What not to get your wife for Christmas (this one is a little graphic)

Christmas Shopping Tips for Clueless Husbands

So what’s my hubby gift story?

When it comes to gift giving, hubby is hit or miss. I don’t like to dwell on it but I can think of two misses off of the top of my head: 1) Nothing – because we said we weren’t going to buy anything that year for eachother. And that’s one time he chose to stick by his word. And…2) When he got me cubic zirconia earrings instead of the diamonds I asked for, and told him where he could buy them, etc. I never believed he’d screw that one up — but he did, big time!

One of the best gifts he got me was on our first married Christmas together. He got me housecleaning services (a maid). Yay! WooHoo!

What has been your experience with receiving gifts from your current hubby, ex-hubby, or boyfriend? What is the best Christmas gift you received from them? What is the worse (top one or two) gift you got from your significant other?

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Have you ever received a gift from someone and wondered, “What were they thinking?”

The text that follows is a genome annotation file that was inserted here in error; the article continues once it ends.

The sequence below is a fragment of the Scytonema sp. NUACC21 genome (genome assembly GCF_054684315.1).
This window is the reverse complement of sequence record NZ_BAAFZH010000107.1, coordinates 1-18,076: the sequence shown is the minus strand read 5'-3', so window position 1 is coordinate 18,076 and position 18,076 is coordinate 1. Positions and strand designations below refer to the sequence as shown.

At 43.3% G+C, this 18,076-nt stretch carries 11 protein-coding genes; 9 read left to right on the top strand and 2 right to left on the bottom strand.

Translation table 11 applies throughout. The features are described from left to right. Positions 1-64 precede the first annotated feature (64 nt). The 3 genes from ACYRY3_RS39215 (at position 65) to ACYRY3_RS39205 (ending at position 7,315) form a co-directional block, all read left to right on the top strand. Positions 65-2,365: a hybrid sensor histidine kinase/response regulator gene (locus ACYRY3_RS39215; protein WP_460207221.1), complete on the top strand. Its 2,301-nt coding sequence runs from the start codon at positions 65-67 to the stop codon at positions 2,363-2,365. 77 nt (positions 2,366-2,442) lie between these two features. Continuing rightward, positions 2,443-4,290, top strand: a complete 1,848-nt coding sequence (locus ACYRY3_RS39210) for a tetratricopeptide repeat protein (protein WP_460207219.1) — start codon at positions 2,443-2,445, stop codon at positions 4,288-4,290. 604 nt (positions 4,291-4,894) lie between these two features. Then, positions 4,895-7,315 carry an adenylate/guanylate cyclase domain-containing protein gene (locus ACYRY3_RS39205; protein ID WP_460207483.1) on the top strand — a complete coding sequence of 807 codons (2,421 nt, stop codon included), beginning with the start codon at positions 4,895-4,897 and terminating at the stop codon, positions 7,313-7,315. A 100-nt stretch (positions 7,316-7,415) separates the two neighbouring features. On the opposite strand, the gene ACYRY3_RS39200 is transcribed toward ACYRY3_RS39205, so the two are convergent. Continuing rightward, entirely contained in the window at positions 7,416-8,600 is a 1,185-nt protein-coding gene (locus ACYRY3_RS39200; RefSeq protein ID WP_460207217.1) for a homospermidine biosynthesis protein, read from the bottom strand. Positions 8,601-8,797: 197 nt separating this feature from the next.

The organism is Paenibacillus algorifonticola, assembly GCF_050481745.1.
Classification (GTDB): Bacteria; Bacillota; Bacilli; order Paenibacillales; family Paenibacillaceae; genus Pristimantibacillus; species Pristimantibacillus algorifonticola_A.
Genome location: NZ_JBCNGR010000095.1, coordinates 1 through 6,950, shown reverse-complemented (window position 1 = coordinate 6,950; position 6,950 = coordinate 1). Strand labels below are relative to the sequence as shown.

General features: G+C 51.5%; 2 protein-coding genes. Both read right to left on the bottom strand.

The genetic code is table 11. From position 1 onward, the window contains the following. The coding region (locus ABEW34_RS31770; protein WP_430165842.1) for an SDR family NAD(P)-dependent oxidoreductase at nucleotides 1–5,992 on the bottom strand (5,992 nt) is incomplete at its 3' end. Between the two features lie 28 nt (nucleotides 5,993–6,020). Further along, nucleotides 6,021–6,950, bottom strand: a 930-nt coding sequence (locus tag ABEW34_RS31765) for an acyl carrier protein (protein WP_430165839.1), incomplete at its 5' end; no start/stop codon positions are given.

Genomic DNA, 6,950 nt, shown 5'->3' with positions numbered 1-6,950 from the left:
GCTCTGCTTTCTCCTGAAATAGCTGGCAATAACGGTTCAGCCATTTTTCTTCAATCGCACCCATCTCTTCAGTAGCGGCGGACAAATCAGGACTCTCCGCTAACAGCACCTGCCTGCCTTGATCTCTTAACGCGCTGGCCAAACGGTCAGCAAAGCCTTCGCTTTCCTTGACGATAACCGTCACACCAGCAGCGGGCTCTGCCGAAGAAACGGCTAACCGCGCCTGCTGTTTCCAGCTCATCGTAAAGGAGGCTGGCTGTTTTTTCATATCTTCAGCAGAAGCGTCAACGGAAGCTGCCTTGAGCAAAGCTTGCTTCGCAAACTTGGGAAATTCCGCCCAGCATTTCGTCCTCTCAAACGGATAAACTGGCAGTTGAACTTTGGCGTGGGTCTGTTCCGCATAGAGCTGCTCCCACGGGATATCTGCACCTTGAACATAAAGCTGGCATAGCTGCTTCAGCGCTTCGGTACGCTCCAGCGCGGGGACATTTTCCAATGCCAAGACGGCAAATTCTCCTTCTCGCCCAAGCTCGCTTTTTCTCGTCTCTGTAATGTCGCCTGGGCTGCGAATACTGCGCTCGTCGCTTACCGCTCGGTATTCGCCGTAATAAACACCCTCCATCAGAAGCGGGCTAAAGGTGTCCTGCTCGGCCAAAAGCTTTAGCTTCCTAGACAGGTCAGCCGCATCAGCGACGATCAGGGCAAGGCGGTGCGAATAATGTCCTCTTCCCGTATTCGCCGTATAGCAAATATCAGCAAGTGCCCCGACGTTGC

This is the time of year that stores love — People are out shopping big time for that special gift(s) to give their family, friends, and sometimes co-workers. I know with a gift it’s supposed to be the thought that counts, but sometimes the message received is “I really wasn’t thinking about you at all. I just wanted to grab this gift to say I got you something.” I still remember the Christmas when my hubby received a cumberbun from a close family member. We both thought, “What were they thinking?” Where was he going to wear it? It’s not like we were going to formal occasions that required one to wear a tuxedo and cumberbun. After all the gifts over the years, I’ve come to realize that some people just don’t have a knack for gift-giving. I’m not an expert but my mother and I have been told “you always give good gifts.” So I thought about it and put together some tips on the art of gift giving.